Home > Uncategorized > It’s Not About the Database: Spotify’s Blame the Victim Spin Machine Finds a New Gear

It’s Not About the Database: Spotify’s Blame the Victim Spin Machine Finds a New Gear

October 22, 2015

We’ve all seen the kabuki dance from various sources that support the central theme of why digital services don’t pay songwriters consistently:  If there was only this central database in the sky, then all would be solved.  This has been the theme since the Napster lawsuits–if you can’t tell anyone what you own, then they’ll just use it without permission or payment.

If you look a 16th of an inch below the surface in most cases, you’ll see that even if such a database existed, it would not solve the problem most of the time.  The problem isn’t that services can’t find the owner, the problem is that services use the songs anyway.

The database argument would sound a lot better if it was about holes in the offerings of services offering millions of tracks.  Wouldn’t it make more sense if the service said, because there is no authoritative database, we can’t offer all the world’s music?

But they don’t do that.  They rarely ever don’t use the songs.  The problem is that they blow past the getting a license stage.

By the way–this would not solve Spotify’s problem with Victory Records and its affiliated publisher.  Spotify knows who to pay, they’re apparently just not paying them.  How would an “authoritative database” solve that problem?  It wouldn’t.

So having created extraordinary amounts of bad press over their braindead handling of a $23,000 issue, the Spotify PR machine is now in high gear trying to get back on message as Billboard reports:

Regardless of what occurred with Audiam and Victory, sources familiar with Spotify’s stance on the issue say the company’s management is aware of the problem surrounding proper payments to publishers and songwriters and is involved in discussions to not only ensure that the current outstanding payments get to where they are supposed to go, but is interested in working with publishers and the NMPA to resolve the issue.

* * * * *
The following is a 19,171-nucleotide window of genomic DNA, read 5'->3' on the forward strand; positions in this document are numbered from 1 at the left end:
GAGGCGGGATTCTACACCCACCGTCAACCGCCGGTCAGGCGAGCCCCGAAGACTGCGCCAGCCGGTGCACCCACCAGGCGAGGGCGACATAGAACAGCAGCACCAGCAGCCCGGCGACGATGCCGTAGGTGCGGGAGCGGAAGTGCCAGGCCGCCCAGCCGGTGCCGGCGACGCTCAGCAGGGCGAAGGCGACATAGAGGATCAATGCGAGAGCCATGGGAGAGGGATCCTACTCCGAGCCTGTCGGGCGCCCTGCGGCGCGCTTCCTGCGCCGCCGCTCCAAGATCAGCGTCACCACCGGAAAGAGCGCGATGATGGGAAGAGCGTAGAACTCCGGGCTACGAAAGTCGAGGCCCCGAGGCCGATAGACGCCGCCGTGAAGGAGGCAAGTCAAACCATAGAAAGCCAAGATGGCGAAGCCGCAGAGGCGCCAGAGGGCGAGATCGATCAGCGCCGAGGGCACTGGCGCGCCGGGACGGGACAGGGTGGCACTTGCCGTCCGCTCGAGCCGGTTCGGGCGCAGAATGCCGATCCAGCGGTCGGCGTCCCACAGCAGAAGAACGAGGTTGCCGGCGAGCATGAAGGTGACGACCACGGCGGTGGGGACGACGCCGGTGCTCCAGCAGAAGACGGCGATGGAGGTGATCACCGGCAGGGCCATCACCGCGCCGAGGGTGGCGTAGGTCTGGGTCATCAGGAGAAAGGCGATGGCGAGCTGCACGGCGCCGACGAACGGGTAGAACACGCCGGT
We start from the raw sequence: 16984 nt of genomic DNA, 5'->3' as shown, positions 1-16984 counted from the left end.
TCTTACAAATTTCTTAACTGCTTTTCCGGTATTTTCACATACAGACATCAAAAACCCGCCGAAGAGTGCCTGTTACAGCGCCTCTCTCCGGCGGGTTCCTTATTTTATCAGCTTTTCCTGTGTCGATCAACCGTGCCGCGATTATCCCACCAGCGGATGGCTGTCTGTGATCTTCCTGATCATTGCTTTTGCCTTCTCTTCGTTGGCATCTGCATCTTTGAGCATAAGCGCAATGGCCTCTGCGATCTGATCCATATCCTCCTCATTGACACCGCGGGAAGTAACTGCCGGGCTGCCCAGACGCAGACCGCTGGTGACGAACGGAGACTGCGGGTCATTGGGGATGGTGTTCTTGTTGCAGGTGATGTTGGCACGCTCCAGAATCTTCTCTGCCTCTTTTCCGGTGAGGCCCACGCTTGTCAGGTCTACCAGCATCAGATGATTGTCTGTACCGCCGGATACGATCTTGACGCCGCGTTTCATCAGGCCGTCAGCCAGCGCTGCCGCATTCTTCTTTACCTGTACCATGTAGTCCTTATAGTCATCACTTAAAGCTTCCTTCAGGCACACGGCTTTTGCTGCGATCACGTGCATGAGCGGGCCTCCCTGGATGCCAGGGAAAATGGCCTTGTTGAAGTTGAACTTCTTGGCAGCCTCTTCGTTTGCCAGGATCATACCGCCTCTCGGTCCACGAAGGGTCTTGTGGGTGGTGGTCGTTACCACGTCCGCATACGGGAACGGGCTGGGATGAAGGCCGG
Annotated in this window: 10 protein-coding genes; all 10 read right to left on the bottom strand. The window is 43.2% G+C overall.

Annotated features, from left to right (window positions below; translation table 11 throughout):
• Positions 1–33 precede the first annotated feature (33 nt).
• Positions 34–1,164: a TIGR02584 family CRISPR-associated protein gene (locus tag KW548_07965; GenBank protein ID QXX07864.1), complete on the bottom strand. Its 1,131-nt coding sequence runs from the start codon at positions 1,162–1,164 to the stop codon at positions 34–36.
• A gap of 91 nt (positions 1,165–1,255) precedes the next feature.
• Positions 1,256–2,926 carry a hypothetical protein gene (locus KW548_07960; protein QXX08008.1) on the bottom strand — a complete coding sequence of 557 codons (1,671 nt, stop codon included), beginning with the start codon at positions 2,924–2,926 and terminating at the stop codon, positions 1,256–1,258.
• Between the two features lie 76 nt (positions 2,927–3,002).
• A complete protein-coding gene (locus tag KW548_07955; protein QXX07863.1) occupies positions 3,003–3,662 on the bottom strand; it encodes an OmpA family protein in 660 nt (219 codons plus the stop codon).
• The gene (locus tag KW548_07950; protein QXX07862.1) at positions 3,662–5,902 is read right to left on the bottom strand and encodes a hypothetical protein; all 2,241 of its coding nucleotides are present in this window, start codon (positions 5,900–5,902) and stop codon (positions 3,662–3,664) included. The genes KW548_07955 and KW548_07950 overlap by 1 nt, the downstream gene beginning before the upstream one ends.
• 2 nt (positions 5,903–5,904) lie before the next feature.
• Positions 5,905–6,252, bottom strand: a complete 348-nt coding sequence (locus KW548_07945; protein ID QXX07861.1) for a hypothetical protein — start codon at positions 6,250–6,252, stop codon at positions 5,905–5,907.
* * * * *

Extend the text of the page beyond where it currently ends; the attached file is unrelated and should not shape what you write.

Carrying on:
Let’s play the unnamed source game–who might be someone who is a “source familiar with Spotify’s stance on the issue” who would know what the “company’s management” is aware of (knowledge), and that the “company’s management is involved in discussions.”

Want to play “guess the source”?  Gee…who might that be?  My bet is that behind door #3 is that old triangulator himself, Jonathan Prince, Spotify’s resident Washington revolving doorman, Clintonista and all round flack.

Desperately trying to get back on the message that has been so carefully refined since the Verge “leak” of Spotify’s Sony agreement.  “Regardless of the fact that Spotify is acting like a petulant child, knowingly interfering with contract, maybe massively infringing and is using its monopoly position in streaming to cram down terms by forcing publishers off the service, the problem isn’t Spotify, let’s not forget it’s actually the songwriters’ fault.”

Nice try.

  1. joe
    October 22, 2015 at 11:28

    Hire the same lawyer who were successful at taking down Napster. Let them take a run at Spotify, Pandora, etc.for the same type of class action suit…

  2. AudioNomics
    October 23, 2015 at 08:27

    ALL of these services should be sued out of existence. There’s enough scumbag greedy leech bastards in the world to go around…. they are not special.

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